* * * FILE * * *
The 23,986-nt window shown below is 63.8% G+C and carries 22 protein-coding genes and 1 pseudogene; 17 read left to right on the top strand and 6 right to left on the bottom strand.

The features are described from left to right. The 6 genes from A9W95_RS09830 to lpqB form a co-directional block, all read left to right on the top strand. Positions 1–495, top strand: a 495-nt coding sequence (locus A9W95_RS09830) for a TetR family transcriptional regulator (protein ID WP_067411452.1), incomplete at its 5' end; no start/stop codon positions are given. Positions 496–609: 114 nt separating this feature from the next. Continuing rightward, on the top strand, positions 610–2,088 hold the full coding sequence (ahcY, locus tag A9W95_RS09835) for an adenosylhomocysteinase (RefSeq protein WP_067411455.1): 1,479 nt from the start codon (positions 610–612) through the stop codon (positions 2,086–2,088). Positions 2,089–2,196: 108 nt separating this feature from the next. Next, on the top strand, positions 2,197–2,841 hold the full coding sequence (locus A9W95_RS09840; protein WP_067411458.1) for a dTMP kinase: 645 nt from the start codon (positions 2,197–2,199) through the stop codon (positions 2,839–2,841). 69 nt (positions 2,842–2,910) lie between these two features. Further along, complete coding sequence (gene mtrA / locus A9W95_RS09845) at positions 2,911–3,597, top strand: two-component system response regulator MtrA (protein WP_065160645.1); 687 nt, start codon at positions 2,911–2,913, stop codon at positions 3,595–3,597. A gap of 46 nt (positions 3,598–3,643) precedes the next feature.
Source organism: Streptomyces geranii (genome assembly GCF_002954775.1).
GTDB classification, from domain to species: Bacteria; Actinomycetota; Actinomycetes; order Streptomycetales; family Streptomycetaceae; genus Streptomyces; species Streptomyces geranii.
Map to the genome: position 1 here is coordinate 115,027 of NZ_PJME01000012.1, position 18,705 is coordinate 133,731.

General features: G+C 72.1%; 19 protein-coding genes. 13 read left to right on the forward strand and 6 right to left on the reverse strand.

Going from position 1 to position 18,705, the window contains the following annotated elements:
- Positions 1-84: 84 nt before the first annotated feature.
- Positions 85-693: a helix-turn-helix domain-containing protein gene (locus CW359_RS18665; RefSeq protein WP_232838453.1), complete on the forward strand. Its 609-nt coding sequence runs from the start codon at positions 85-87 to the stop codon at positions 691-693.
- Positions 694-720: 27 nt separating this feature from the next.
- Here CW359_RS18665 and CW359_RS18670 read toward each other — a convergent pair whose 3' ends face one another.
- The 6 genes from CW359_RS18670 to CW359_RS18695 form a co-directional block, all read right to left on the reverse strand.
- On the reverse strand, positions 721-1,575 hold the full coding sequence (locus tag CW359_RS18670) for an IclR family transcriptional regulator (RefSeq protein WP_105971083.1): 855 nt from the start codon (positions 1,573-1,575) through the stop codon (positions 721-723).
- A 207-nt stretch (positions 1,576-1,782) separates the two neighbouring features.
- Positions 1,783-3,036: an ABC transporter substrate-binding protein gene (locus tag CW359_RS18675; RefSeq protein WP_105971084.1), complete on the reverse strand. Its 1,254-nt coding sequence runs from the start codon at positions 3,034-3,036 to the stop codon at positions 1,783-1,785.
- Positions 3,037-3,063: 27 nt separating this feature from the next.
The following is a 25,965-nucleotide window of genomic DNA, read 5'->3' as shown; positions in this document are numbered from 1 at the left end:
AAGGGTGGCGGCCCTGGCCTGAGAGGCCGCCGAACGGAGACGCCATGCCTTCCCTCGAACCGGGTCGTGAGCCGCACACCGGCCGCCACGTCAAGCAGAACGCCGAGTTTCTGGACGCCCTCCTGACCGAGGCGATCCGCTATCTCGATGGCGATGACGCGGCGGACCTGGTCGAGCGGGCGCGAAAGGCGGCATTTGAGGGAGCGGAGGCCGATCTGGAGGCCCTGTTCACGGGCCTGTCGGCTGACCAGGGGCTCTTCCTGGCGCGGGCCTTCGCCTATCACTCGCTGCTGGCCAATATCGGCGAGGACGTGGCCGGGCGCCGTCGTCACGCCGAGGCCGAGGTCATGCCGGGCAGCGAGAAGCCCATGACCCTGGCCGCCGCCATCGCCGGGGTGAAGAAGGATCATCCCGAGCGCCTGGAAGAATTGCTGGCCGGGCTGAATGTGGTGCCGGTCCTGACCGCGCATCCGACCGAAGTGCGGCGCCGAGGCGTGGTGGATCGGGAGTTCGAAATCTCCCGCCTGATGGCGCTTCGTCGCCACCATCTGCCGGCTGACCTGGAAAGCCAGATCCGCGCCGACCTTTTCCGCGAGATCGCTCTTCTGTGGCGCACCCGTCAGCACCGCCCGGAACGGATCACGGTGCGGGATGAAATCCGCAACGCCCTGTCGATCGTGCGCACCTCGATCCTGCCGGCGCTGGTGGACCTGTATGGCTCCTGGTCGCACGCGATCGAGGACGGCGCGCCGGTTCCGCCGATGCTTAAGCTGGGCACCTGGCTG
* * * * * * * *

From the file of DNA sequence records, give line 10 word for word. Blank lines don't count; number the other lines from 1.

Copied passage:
- Positions 694-720: 27 nt separating this feature from the next.